Pads is right on the issue with test houses, if the device is as indicated lots of clauses (probably 60+%) will be N/A and you could do the relevant testing yourself (apart from EMC) e.g. rub test (7.1.3). Lots of the clauses will be covered in other parts of a TF i.e. Risk Management File, IFU, Usability File as well as just being statements of fact e.g. address/item label present (7.2.2), symbol used (7.6.2), colour of indicator lights (7.8.1) etc. Oh, and do not mix up directives. A medical device is covered by the MDD, the LV Directive is for non-medical products.:2cents:
 
C

curiousone

#7
Pads and Steve,
Many thanks for the information. Here is a question for you; the device in question is used to heat water for moist heat therapy packs (like a hydrocollator). Would this still be considered a medical device then?
Regardless, we will need to purchase the Standard then? :notme:
 
S

SteveK

#8
Not really familiar with these water heaters/therapy pack combinations - but a quick Google certainly shows a Hydrocollator System that has been tested to UL 60601-1 by a medical device (ISO 13485) company. Does that make it a medical device? I am not 100% sure - you could just stick these therapy packs in a pan of hot water. Does that make a pan a medical device?

Steve
 
R

RA gal

#9
I would suggest starting with your intended use (from your own labeling/IFU). Then, refer to Article 1 of the MDD to determine if your product is a medical device. It is basically up to the manufacturer to decide. However, if you are indeed making a medical device, ALL devices, no matter their classification, are required to meet the Essential Requirements in Annex I, which includes electrical safety. There are also definitions in Annex IX which explain what constitutes an "active" device. Hope this helps!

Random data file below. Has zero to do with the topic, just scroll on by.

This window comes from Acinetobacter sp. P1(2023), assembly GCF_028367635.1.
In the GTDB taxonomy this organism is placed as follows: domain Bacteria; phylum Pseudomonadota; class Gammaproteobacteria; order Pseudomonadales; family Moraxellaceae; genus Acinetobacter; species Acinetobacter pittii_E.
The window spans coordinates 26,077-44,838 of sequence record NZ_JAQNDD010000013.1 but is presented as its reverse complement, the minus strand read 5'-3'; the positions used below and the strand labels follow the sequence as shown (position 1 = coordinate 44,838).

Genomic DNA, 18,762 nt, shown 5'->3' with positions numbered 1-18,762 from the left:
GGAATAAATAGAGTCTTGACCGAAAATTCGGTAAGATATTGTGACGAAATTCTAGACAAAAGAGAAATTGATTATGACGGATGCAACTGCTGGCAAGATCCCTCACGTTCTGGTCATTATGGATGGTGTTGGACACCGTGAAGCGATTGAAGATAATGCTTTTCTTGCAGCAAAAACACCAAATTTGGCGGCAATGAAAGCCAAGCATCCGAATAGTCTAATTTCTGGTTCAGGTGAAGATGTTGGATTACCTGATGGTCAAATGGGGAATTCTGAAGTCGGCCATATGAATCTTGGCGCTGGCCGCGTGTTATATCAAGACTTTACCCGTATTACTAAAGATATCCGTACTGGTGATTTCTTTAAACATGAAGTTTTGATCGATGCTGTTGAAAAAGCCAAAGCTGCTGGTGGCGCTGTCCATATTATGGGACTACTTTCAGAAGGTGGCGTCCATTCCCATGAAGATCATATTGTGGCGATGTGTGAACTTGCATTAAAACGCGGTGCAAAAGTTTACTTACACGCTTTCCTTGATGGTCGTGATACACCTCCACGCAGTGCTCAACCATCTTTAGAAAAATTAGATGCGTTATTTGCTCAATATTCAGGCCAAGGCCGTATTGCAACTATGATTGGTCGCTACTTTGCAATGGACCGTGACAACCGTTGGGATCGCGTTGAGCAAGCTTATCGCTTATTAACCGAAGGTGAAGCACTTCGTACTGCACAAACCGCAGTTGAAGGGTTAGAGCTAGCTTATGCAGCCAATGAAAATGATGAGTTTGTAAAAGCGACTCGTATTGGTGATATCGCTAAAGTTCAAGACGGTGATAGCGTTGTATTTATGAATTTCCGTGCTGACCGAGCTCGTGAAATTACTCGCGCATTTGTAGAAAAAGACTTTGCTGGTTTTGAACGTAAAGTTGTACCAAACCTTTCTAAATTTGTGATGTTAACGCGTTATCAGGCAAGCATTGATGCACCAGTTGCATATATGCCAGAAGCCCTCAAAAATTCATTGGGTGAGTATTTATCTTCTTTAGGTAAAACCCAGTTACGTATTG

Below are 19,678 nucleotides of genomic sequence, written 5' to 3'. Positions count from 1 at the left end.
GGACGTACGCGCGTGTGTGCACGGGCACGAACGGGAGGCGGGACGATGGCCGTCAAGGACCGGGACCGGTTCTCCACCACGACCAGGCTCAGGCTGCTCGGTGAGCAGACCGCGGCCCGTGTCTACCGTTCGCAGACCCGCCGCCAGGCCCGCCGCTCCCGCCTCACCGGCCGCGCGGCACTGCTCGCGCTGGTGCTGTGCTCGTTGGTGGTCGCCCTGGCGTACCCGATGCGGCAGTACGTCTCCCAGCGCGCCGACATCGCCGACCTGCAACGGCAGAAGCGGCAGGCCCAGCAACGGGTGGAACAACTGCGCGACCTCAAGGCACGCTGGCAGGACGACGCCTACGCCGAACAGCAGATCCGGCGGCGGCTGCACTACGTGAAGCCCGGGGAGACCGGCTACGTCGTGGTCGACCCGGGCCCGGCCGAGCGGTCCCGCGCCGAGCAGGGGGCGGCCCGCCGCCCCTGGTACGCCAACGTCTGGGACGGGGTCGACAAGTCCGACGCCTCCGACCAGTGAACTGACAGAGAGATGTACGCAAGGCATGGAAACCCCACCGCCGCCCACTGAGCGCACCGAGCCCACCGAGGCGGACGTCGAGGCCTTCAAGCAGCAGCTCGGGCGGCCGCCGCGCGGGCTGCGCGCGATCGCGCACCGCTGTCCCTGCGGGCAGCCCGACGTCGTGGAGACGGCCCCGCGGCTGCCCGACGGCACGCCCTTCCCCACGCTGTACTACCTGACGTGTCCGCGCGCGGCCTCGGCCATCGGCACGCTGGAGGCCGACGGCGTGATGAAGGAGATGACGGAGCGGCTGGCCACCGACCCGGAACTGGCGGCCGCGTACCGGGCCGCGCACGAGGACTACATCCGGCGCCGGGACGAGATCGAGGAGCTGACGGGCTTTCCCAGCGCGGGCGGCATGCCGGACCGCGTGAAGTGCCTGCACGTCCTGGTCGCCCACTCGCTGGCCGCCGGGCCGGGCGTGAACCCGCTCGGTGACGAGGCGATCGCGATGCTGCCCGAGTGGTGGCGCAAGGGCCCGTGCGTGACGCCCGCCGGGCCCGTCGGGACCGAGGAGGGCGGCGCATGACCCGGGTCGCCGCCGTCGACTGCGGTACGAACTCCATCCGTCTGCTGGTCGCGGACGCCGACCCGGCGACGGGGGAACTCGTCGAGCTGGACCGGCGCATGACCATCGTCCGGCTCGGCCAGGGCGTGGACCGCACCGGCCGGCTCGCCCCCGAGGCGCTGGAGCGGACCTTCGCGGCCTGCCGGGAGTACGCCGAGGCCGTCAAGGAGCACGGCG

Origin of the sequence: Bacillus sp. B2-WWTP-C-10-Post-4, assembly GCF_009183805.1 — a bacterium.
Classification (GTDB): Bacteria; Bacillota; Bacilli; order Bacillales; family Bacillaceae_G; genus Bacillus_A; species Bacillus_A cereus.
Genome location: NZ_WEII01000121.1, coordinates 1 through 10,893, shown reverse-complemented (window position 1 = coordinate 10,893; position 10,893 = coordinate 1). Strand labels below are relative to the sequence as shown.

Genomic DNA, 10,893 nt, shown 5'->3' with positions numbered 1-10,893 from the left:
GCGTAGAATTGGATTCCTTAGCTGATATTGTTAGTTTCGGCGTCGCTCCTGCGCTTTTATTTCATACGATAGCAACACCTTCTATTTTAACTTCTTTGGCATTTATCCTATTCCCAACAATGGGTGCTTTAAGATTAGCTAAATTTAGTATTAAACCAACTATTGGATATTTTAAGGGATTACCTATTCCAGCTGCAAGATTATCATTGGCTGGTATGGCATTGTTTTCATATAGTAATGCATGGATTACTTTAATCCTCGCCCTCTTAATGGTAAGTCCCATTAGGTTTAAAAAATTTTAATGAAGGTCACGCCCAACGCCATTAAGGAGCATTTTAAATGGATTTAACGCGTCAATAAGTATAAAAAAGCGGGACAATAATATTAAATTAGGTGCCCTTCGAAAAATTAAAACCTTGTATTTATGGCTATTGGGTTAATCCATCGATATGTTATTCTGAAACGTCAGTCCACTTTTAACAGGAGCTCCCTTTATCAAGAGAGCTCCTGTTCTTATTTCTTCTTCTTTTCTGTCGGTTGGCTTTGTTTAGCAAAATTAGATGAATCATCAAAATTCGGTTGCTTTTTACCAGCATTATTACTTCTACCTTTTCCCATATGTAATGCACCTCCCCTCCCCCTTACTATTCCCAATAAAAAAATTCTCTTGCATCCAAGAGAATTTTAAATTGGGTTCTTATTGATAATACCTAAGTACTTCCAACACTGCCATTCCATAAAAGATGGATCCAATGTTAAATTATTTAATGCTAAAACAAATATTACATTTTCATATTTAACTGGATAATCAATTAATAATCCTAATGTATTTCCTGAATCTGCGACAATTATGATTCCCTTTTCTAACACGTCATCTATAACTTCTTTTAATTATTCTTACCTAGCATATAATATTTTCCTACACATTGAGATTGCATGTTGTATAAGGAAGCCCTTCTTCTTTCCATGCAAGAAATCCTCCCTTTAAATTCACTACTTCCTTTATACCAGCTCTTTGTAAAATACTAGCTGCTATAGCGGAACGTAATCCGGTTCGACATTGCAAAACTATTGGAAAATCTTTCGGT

Peter Selvey

Staff member
Super Moderator
#10
First the issue of whether it is a medical device: it depends on the intended purpose in the instructions for use and advertising. Is a pen a medical device if it is used to record diagnostic information? In general no, because the pen manufacturer does not state such a purpose, but it is possible if the manufacturer claimed the pen to be specially made for medical use. Same deal for the heater for therapeutic packs: it will depend on the IFU and advertising.

Next, I would disagree in principle with the application of EN 60601-1. If there is no contact or exchange of energy with the patient, EN 60601-1 does not apply. The definition of "medical electrical equipment" does not include such equipment, and the scope clause clearly says this.

There are many examples of electrical medical devices under the MDD where EN 60601-1 does not apply. For example, a printer for X-ray film, a sterilizer, endoscope washing device.

For these devices, there is no harmonized standard, however IEC 60950-1 (for IT equipment) or IEC 61010-1 (for laboratory equipment) are appropriate. For a heater it seems IEC 61010-1 might be appropriate.

It is common practice to use EN/IEC 60601-1 out of scope (e.g. by UL) and it might be convenient to do so. The market is confused about the correct standard. But keep in mind it is the wrong standard and may expose all parties to some liablity.